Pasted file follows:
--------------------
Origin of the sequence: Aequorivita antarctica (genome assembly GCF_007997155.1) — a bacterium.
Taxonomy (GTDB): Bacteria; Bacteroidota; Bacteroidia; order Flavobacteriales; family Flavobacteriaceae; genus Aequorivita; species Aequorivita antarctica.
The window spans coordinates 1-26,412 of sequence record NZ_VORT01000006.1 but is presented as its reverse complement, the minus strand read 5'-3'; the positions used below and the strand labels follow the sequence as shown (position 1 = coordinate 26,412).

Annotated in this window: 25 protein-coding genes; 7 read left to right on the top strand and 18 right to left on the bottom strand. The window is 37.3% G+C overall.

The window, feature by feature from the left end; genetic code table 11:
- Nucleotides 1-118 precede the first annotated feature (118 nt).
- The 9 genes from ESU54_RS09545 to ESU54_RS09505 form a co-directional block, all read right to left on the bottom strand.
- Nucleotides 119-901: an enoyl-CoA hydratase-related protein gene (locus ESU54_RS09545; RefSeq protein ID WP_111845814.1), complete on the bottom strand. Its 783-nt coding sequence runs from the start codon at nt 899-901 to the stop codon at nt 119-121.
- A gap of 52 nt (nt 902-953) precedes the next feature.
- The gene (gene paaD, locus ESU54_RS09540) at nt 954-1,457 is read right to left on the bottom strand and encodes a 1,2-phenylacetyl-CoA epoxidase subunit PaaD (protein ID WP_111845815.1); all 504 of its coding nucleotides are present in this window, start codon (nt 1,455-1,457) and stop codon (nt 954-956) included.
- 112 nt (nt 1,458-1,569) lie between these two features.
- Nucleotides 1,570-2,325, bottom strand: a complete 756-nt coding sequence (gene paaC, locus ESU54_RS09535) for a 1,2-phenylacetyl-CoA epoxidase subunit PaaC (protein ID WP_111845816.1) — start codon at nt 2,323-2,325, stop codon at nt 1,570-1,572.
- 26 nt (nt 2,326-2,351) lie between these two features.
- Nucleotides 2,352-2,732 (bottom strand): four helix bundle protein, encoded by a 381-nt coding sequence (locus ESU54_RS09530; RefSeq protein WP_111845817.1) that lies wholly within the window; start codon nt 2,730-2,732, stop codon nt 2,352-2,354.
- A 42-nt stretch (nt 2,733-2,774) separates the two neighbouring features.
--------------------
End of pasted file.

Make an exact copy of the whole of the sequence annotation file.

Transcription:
Origin of the sequence: Aequorivita antarctica (genome assembly GCF_007997155.1) — a bacterium.
Taxonomy (GTDB): Bacteria; Bacteroidota; Bacteroidia; order Flavobacteriales; family Flavobacteriaceae; genus Aequorivita; species Aequorivita antarctica.
The window spans coordinates 1-26,412 of sequence record NZ_VORT01000006.1 but is presented as its reverse complement, the minus strand read 5'-3'; the positions used below and the strand labels follow the sequence as shown (position 1 = coordinate 26,412).

Annotated in this window: 25 protein-coding genes; 7 read left to right on the top strand and 18 right to left on the bottom strand. The window is 37.3% G+C overall.

The window, feature by feature from the left end; genetic code table 11:
- Nucleotides 1-118 precede the first annotated feature (118 nt).
- The 9 genes from ESU54_RS09545 to ESU54_RS09505 form a co-directional block, all read right to left on the bottom strand.
- Nucleotides 119-901: an enoyl-CoA hydratase-related protein gene (locus ESU54_RS09545; RefSeq protein ID WP_111845814.1), complete on the bottom strand. Its 783-nt coding sequence runs from the start codon at nt 899-901 to the stop codon at nt 119-121.
- A gap of 52 nt (nt 902-953) precedes the next feature.
- The gene (gene paaD, locus ESU54_RS09540) at nt 954-1,457 is read right to left on the bottom strand and encodes a 1,2-phenylacetyl-CoA epoxidase subunit PaaD (protein ID WP_111845815.1); all 504 of its coding nucleotides are present in this window, start codon (nt 1,455-1,457) and stop codon (nt 954-956) included.
- 112 nt (nt 1,458-1,569) lie between these two features.
- Nucleotides 1,570-2,325, bottom strand: a complete 756-nt coding sequence (gene paaC, locus ESU54_RS09535) for a 1,2-phenylacetyl-CoA epoxidase subunit PaaC (protein ID WP_111845816.1) — start codon at nt 2,323-2,325, stop codon at nt 1,570-1,572.
- 26 nt (nt 2,326-2,351) lie between these two features.
- Nucleotides 2,352-2,732 (bottom strand): four helix bundle protein, encoded by a 381-nt coding sequence (locus ESU54_RS09530; RefSeq protein WP_111845817.1) that lies wholly within the window; start codon nt 2,730-2,732, stop codon nt 2,352-2,354.
- A 42-nt stretch (nt 2,733-2,774) separates the two neighbouring features.